Factories Return to the US




proud crank out manufacture
lake floor (2) do-does/did/done
wood veteran unemployed
display product say/said/said
inc. workforce incorporated
quality customer quality control
lobby perceive enthusiastic
skill assembly make/made/made
wage motivated cheap/cheaper/cheapest
cost profitable expensive/less expensive/the least expensive
benefit precision expensive/more expensive/the most expensive
fade outsource find/found/found
stock commit bring/brought/brought
place renaissance think/thought/thought (2)
sector definitely rise/rose/risen
senior appropriate fast/faster/fastest
cheap level (3) attractive/more attractive/the most attractive (2)
hope out of work come online (2)
tie (4) cut/cut/cut bottom line (2)
sort of blue-collar white-collar
laborer fellow (2) service-sector
remain rather than middle-class
still (2) challenges pathway (2)
employ Iwo Jima make a difference
shake crank (20) shake my hand
flag move (2) bring/brought/brought
here to stay






Workers are cranking out precision machine parts at the Komo Manufacturing Plant in Lakewood, New Jersey.

Two years ago, this work was done by Chinese laborers in the city of Nanjing.

Today, production and jobs have moved back to the United States. More than fifty people are now employed here, many of whom were unemployed a few years back.

.     .     .     .     .     .     .     .

Mike Kolibas, Komo Machine Inc.: “I said, ‘I need to go get these products back here. That’s what our workforce wants, that’s what the customers want.

One big reason, quality control. Customers of Komo’s metal and wood and cutting machines perceive products made in China as cheap. And while Chinese labor is less expensive than in the US . . .

Mike Kolibas, Komo Machine Inc.: “What I find is that when I hire a skilled mechanic assembler or one electrical assembler here, I would need five over in China. I mean, that’s the skill difference.”

Bottom line . . .
Mike Kolibas, Komo Machine Inc.: “We have become more profitable, I think, because of this move.

Komo is not the only manufacturer (Ford, General Electric, Master Lock, Maytag) bringing jobs back to the US.

As wages in low-cost factories centers rise, the cost-benefit of outsourcing is fading fast. Apple says it will make more computers here. And Walmart is committed to stocking more American-made products.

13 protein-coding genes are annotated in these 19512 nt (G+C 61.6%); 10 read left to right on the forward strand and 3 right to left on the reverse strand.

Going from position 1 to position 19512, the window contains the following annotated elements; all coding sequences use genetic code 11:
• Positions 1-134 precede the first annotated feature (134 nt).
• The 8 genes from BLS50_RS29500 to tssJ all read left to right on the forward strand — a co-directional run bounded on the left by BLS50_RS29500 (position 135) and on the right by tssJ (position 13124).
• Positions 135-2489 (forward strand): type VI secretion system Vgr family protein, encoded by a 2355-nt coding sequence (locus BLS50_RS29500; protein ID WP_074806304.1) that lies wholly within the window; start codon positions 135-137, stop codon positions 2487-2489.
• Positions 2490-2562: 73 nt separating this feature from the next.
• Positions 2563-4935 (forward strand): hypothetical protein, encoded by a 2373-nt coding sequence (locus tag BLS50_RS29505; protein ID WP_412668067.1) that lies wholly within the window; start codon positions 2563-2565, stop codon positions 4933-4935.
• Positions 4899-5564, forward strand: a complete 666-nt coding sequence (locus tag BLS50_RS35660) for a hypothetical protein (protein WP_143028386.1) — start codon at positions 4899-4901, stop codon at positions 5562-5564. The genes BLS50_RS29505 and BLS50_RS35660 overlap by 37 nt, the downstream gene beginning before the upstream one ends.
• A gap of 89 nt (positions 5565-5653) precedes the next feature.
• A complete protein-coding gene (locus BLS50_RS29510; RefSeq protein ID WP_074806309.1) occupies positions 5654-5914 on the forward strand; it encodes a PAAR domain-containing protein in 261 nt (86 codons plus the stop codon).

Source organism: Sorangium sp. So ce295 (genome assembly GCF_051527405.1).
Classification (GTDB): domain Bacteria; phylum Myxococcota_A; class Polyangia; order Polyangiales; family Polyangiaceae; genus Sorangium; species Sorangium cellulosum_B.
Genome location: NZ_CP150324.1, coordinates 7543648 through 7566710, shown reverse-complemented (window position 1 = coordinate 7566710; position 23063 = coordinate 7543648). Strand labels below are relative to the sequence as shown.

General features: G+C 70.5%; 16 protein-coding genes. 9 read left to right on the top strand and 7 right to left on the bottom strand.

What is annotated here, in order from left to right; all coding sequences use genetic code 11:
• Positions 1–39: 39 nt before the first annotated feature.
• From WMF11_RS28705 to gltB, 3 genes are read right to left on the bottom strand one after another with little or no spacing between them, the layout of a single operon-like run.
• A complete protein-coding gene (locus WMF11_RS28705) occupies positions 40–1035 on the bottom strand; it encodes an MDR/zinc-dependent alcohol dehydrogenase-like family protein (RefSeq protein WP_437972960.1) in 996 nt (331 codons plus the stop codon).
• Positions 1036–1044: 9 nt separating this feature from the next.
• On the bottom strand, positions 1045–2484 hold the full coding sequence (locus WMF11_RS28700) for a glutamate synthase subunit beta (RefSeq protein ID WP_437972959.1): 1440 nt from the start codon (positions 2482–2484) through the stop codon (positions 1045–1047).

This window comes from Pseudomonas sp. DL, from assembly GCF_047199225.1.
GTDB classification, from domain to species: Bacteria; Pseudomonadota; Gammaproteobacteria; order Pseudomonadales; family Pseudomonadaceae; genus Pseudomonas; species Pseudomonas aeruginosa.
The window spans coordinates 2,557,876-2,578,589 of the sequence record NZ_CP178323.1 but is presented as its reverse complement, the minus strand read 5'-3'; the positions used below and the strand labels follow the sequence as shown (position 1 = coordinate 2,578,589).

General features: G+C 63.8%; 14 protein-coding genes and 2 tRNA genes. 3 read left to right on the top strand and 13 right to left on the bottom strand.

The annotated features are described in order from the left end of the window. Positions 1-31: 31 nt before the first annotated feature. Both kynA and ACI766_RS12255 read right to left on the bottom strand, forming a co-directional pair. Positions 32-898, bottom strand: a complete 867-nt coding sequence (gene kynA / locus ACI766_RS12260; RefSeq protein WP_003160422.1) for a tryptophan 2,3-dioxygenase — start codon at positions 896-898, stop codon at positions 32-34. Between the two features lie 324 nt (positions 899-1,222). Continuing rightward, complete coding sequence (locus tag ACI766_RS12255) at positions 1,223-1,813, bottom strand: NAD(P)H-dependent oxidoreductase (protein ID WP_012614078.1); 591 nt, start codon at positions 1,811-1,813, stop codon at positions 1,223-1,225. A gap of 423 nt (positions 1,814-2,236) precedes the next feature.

.     .     .     .     .     .     .     .

Martin Nell Baley, Senior Fellow, Brookings: “The renaissance is definitely there. America is now a more attractive place to manufacture, partly because the dollar is at a more appropriate level and also we’ve got a lot of cheap energy coming online.”

A renaissance maybe, but times have changed.

Fifty years ago, manufacturing was the pathway to the middle-class for many Americans, even if you didn’t have much of an education, if you were highly motivated and smart, you could succeed.

But experts say the future of manufacturing in America may look very different.

Martin Nell Baley, Senior Fellow, Brookings: “A lot of the jobs that are tied to manufacturing now are sort of “white-color jobs, if you like, are service-sector jobs, rather than the factory floor jobs.

.     .     .     .     .     .     .     .

Challenges remain, but with millions still out of work, any job returning to the US can make a big difference for communities.

Mike Kolibas, Komo Machine Inc.: “He came into the lobby. He was a veteran of World War Two — from Iwo Jima. And he just wanted to come and shake my hand, and thank me for bringing manufacturing back to the United States.”

The American flag is proudly on display, again, at Komo. Many in the US hope that it’s here to stay.

*     *     *     *     *     *     *


Factory, Manufacturing Plant. The Komo Manufacturing Plant assembles smartphones and laptops. True or false?

Factory Floor. Have precision machine parts always been manufactured in the United States?

Assembly Line. A thousand employees work at the Komo Manufacturing Plant. Is this right or wrong? Have they worked continuously at Komo since they finished vocational-technical college?

Automation. Is the quality of Chinese products better than American products? Do all American customers and clients prefer Chinese-made goods?

Quality Control. Komo is the only manufacturer to increase production in the United States. Is this correct or incorrect?

Robotics, Industry 4.0. Is manufacturing work today the same as it was in the 1950s?

Lunch Break. An American US war veteran wanted to work at Komo. Do you agree?
Engineer, Technician. There are many factories and manufacturing plants in my city. Yes or no? If yes, what do they produce?

Supervisor, Boss. Has the situation changed over the years? Were there more, fewer or the same amount of factories as there are today?

Manager. Do people like to work in factories? What kind of people work in factories? What kind of education or training do you need to work in a factory?

CEO, President. Do your friends or family members work in factories? Would you and your friends like to work in a factory?

Clock In, Clock Out. What might happen in the future?

Quitting Time. What could or should people, businesses and governments do?

Comments are closed.